From Trauma to Growth: The Roles of Event Centrality, Posttraumatic Stress Symptoms, and Deliberate Rumination
Type of DegreeMaster's Thesis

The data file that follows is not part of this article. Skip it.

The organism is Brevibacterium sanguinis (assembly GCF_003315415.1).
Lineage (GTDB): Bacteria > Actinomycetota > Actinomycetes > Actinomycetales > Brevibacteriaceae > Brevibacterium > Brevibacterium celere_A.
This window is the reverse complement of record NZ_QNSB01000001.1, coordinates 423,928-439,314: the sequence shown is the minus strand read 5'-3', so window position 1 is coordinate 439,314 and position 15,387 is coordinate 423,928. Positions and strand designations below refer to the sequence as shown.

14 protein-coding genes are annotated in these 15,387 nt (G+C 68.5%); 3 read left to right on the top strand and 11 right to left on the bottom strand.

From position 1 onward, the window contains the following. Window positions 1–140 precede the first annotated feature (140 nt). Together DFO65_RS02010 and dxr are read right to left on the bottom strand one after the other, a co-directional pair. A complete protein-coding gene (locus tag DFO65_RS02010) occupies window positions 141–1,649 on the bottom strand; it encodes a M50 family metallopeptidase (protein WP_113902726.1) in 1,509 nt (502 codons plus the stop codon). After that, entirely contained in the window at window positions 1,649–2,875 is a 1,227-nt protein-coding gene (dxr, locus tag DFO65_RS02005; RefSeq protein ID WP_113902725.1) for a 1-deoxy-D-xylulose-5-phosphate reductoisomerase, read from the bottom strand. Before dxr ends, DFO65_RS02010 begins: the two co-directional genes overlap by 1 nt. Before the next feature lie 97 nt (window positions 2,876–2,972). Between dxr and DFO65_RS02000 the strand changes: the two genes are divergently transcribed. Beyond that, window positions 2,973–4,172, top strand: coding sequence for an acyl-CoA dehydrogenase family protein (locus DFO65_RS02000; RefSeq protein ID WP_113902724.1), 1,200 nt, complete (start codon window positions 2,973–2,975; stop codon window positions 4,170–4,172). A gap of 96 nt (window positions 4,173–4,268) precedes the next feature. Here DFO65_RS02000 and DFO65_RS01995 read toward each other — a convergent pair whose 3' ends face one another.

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Researchers have increasingly recognized that traumatic events can lead to both pathological outcomes such as posttraumatic stress disorder (PTSD) and positive outcomes such as posttraumatic growth (PTG). Consistent with Tedeschi and Calhoun’s (2004) conceptual model of PTG, it appears that individuals must experience at least a moderate level of distress to experience growth. Moderate distress can trigger deliberate rumination or meaning making, which can lead to PTG. Berntsen & Rubin (2006) have proposed that a traumatic event is most likely to elicit distress and subsequent rumination when it involves a fundamental or central aspect of one’s identity. Accordingly, in a large sample of trauma-exposed undergraduates, the present study aimed to examine a serial mediational model in which the effect of event centrality on PTG is mediated by both PTSD symptom severity and deliberate rumination. Results supported this full model, indicating that traumatic events that are appraised as central can lead to both distress and reexamination of core beliefs, which activates deliberate rumination, which has a positive effect on development of PTG. These findings highlight the contributions of event centrality, PTSD symptom severity, and deliberate rumination in the development of PTG. Thus, by specifically examining the ways in which individuals engage in cognitive processing, such as through a more deliberate, focused strategy, trauma survivors could experience greater positive outcomes. The present study contributes to the PTG literature by identifying additional cognitive constructs that are involved in the development of PTG. Longitudinal studies should be conducted to assess the path of the aftermath of traumatic events.